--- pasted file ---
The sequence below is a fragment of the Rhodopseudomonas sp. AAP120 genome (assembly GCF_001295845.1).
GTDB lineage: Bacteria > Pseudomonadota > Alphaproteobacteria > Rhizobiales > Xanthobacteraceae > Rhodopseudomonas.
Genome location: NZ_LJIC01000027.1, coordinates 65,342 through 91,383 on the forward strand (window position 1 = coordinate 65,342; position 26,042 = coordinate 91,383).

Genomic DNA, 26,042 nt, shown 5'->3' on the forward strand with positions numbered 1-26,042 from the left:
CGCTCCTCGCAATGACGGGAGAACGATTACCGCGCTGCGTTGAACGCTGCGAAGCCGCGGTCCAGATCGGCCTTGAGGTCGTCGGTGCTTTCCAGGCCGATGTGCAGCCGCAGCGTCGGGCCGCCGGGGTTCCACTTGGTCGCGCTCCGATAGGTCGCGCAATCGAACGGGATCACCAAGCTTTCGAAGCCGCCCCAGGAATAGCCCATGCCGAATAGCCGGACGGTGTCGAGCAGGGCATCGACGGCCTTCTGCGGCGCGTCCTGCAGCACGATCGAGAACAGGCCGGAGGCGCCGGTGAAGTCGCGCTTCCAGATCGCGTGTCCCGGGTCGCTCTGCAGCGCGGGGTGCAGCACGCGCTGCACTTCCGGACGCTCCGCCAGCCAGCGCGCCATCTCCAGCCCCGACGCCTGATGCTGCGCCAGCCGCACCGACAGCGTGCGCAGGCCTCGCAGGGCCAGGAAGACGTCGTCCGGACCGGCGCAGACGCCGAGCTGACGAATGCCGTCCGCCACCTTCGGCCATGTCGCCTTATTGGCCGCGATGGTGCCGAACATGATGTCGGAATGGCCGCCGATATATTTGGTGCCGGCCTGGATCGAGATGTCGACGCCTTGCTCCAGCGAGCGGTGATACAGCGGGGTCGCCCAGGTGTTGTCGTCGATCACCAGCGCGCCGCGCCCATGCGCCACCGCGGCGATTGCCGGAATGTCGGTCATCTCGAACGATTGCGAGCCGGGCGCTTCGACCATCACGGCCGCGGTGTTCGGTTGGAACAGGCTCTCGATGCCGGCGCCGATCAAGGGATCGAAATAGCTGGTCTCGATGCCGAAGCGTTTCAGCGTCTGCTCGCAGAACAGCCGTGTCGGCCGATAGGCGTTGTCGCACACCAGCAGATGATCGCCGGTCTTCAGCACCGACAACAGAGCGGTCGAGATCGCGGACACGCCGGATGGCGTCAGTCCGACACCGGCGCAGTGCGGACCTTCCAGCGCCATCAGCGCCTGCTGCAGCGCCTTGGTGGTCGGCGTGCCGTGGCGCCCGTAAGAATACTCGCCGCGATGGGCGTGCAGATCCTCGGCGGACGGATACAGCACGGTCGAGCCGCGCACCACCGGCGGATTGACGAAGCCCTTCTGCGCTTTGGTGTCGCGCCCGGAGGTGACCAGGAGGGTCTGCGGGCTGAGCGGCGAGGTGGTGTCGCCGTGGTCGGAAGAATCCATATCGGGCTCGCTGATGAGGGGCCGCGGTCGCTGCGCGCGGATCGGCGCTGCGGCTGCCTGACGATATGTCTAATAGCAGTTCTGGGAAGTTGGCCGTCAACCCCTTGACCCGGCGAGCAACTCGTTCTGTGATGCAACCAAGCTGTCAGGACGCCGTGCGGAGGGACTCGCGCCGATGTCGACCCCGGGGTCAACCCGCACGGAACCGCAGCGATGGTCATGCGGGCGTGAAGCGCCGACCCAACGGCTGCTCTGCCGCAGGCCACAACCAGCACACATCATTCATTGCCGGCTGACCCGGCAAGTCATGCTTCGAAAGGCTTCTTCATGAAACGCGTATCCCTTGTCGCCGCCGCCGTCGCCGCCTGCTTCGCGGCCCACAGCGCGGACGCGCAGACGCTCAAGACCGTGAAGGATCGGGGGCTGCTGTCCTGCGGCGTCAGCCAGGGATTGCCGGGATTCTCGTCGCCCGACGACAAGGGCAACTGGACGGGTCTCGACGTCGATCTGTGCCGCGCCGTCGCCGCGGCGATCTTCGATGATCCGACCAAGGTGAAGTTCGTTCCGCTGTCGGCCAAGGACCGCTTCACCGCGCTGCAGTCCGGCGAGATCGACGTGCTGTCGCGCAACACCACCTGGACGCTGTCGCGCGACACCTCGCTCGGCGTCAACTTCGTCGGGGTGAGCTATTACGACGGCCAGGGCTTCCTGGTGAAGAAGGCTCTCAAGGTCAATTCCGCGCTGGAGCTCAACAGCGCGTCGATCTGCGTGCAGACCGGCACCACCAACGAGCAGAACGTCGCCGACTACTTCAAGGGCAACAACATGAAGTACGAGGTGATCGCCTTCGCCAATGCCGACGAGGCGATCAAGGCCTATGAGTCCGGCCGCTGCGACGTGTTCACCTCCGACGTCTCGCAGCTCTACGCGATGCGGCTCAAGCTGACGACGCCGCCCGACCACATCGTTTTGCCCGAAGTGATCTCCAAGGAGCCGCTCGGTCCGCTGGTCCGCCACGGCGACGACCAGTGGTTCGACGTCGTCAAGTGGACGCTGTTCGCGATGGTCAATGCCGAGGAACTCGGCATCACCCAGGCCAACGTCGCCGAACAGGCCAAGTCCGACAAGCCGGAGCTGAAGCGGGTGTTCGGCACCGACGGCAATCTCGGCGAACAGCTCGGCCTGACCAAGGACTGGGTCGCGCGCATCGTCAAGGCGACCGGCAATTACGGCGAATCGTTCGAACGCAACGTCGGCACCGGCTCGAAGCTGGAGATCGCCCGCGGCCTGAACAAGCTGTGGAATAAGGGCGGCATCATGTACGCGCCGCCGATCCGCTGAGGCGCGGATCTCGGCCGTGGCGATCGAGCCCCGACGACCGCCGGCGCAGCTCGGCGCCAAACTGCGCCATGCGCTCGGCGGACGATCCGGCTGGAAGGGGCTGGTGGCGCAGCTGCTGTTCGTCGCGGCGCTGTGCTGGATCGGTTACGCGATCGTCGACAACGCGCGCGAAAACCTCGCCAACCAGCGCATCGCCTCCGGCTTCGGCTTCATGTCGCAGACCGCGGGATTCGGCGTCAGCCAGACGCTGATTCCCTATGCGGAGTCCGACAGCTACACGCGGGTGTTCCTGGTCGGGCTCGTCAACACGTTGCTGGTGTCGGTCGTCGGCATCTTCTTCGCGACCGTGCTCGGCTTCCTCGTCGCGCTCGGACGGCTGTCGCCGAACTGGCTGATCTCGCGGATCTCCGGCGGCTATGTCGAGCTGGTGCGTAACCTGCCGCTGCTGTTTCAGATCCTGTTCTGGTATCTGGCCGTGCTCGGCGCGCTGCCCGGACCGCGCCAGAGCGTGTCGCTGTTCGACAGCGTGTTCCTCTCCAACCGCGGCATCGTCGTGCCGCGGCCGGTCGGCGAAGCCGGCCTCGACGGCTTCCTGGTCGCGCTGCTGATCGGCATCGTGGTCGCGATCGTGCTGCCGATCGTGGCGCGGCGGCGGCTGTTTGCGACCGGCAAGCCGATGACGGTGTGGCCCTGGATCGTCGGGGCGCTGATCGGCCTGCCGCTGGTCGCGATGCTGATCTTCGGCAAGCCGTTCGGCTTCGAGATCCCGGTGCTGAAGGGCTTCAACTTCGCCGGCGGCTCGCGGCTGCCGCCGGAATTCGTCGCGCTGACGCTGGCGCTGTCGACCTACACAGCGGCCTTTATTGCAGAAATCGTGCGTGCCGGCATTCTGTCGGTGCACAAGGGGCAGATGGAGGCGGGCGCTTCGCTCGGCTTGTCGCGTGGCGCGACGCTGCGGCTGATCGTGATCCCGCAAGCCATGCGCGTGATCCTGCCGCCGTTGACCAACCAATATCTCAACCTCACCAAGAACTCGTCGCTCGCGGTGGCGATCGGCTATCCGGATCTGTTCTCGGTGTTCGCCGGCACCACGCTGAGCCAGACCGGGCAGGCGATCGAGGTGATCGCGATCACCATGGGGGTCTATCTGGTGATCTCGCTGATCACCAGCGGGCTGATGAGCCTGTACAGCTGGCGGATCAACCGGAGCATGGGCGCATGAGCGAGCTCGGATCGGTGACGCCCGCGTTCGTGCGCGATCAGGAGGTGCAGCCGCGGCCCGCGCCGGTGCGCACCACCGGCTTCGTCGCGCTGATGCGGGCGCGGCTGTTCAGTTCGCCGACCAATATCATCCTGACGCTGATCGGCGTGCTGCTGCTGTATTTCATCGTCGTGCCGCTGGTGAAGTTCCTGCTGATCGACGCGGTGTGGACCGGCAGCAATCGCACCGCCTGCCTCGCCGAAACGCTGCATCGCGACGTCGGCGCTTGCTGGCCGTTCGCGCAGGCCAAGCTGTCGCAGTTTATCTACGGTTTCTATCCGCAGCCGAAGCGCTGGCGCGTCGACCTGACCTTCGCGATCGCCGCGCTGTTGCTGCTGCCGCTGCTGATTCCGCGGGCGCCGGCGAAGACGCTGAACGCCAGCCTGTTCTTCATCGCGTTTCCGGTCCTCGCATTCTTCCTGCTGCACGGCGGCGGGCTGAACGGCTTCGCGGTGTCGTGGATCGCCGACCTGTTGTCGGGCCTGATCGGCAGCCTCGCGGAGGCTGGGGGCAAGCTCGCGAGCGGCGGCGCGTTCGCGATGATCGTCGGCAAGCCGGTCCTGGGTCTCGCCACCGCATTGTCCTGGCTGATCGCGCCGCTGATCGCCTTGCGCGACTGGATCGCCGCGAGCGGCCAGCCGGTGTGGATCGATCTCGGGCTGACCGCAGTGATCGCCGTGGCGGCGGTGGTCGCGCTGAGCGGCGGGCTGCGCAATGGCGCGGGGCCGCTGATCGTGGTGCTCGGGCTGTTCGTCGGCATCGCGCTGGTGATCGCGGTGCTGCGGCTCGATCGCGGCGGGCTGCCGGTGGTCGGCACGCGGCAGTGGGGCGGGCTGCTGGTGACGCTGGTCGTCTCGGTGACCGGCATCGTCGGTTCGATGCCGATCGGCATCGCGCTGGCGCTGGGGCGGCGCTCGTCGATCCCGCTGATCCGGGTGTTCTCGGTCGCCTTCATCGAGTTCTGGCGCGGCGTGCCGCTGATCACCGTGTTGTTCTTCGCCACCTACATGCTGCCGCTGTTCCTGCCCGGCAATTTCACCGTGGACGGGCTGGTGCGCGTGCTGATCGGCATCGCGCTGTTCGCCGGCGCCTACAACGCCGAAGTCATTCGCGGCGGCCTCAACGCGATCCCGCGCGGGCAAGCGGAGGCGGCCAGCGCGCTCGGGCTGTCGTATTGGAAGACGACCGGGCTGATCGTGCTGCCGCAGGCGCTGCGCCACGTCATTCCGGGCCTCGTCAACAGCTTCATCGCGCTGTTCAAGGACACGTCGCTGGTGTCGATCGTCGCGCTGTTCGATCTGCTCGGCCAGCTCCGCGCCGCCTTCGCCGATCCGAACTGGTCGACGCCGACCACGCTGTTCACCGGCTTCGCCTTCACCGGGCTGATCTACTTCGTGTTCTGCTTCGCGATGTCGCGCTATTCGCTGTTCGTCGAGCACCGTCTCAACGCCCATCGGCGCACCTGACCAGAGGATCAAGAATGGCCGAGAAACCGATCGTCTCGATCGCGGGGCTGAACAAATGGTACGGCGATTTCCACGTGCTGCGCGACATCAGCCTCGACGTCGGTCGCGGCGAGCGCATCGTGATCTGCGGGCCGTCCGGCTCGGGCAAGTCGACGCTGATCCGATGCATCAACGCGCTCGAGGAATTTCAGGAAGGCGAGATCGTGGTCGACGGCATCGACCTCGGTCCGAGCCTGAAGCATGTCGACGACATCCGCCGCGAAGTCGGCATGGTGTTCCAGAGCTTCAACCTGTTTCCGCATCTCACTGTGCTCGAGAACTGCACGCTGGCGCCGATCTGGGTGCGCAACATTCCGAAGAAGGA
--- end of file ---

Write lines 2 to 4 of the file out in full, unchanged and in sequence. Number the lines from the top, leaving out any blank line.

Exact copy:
GTDB lineage: Bacteria > Pseudomonadota > Alphaproteobacteria > Rhizobiales > Xanthobacteraceae > Rhodopseudomonas.
Genome location: NZ_LJIC01000027.1, coordinates 65,342 through 91,383 on the forward strand (window position 1 = coordinate 65,342; position 26,042 = coordinate 91,383).

Genomic DNA, 26,042 nt, shown 5'->3' on the forward strand with positions numbered 1-26,042 from the left: